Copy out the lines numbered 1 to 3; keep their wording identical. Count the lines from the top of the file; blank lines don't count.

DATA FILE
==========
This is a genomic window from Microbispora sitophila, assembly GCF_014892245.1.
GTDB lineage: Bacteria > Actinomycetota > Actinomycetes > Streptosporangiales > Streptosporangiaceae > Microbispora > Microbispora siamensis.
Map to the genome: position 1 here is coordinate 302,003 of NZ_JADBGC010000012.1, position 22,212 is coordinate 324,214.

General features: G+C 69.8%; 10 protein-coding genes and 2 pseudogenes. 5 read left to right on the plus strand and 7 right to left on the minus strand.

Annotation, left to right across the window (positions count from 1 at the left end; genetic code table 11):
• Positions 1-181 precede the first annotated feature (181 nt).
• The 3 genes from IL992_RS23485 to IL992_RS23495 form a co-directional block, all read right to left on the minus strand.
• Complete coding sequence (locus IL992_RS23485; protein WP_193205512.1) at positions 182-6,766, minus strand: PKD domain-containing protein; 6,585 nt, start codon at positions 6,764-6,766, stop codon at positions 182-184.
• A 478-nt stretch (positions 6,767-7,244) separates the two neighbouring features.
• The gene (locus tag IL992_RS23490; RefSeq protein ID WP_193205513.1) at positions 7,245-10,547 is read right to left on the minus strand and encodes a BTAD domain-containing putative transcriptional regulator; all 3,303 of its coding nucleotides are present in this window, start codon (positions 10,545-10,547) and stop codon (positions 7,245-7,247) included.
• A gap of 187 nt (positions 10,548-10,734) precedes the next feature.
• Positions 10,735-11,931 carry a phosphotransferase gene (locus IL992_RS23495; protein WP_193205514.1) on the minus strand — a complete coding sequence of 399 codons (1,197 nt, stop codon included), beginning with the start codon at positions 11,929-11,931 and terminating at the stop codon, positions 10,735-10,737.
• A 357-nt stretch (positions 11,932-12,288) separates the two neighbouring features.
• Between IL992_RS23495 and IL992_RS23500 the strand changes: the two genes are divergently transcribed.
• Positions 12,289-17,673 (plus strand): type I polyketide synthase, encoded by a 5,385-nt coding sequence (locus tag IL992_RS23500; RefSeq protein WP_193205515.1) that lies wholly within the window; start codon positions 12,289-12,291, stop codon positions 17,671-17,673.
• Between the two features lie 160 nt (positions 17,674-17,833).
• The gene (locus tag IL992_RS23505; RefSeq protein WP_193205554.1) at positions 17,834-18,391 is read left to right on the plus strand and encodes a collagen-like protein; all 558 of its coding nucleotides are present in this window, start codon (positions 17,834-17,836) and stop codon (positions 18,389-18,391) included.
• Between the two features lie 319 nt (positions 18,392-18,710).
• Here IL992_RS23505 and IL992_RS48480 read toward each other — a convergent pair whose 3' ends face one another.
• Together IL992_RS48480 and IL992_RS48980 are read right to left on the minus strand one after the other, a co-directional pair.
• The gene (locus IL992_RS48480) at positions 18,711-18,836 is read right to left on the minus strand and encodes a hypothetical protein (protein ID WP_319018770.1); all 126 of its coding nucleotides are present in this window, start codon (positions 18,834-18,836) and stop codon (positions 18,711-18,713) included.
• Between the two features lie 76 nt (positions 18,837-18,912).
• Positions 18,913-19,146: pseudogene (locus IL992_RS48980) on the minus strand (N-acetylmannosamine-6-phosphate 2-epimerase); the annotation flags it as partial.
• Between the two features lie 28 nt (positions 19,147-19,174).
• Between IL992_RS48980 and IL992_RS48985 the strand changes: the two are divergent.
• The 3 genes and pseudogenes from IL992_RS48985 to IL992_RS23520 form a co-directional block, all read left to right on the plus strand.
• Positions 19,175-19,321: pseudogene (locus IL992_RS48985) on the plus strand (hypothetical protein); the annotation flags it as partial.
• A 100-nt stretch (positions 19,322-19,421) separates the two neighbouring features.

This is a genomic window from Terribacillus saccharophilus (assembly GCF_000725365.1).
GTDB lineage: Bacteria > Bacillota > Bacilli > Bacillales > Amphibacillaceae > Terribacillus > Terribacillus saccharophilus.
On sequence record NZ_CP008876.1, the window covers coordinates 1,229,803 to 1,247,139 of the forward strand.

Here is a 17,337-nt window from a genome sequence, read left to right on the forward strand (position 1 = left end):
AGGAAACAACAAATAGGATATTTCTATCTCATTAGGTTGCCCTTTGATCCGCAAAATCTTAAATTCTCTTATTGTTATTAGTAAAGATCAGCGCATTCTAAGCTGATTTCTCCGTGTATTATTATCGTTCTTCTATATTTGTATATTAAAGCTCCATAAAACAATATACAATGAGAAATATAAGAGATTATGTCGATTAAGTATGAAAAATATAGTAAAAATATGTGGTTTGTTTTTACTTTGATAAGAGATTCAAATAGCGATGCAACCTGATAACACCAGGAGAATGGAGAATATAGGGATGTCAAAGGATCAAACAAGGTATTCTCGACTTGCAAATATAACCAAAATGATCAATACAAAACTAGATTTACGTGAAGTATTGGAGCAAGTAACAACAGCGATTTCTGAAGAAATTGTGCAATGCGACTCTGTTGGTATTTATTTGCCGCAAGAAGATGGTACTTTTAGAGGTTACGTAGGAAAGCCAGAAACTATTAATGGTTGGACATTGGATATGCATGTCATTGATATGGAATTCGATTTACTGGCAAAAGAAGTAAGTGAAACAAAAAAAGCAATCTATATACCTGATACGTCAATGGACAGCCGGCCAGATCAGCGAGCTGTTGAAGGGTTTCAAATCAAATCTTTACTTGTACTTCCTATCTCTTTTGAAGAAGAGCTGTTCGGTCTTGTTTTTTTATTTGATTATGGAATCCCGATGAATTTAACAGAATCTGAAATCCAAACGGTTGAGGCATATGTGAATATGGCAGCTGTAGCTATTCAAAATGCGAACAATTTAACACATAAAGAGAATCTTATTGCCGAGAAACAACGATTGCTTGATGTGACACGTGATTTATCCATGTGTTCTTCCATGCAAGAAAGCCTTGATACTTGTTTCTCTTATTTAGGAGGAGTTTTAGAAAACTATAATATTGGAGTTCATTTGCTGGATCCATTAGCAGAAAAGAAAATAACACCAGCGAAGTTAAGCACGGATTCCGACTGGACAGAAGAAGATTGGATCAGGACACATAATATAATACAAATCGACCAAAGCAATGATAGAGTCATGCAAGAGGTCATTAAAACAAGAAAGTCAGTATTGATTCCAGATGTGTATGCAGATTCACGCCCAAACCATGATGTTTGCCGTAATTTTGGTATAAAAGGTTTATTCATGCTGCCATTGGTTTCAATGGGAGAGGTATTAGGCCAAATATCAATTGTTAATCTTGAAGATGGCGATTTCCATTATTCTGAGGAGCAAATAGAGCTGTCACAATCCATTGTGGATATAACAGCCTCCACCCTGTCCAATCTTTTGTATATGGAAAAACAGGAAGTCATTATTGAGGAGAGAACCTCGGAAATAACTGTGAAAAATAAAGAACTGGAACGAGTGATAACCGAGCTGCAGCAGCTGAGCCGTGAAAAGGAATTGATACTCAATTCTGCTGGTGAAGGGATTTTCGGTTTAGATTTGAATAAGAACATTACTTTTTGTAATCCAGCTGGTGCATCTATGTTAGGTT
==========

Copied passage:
This is a genomic window from Microbispora sitophila, assembly GCF_014892245.1.
GTDB lineage: Bacteria > Actinomycetota > Actinomycetes > Streptosporangiales > Streptosporangiaceae > Microbispora > Microbispora siamensis.
Map to the genome: position 1 here is coordinate 302,003 of NZ_JADBGC010000012.1, position 22,212 is coordinate 324,214.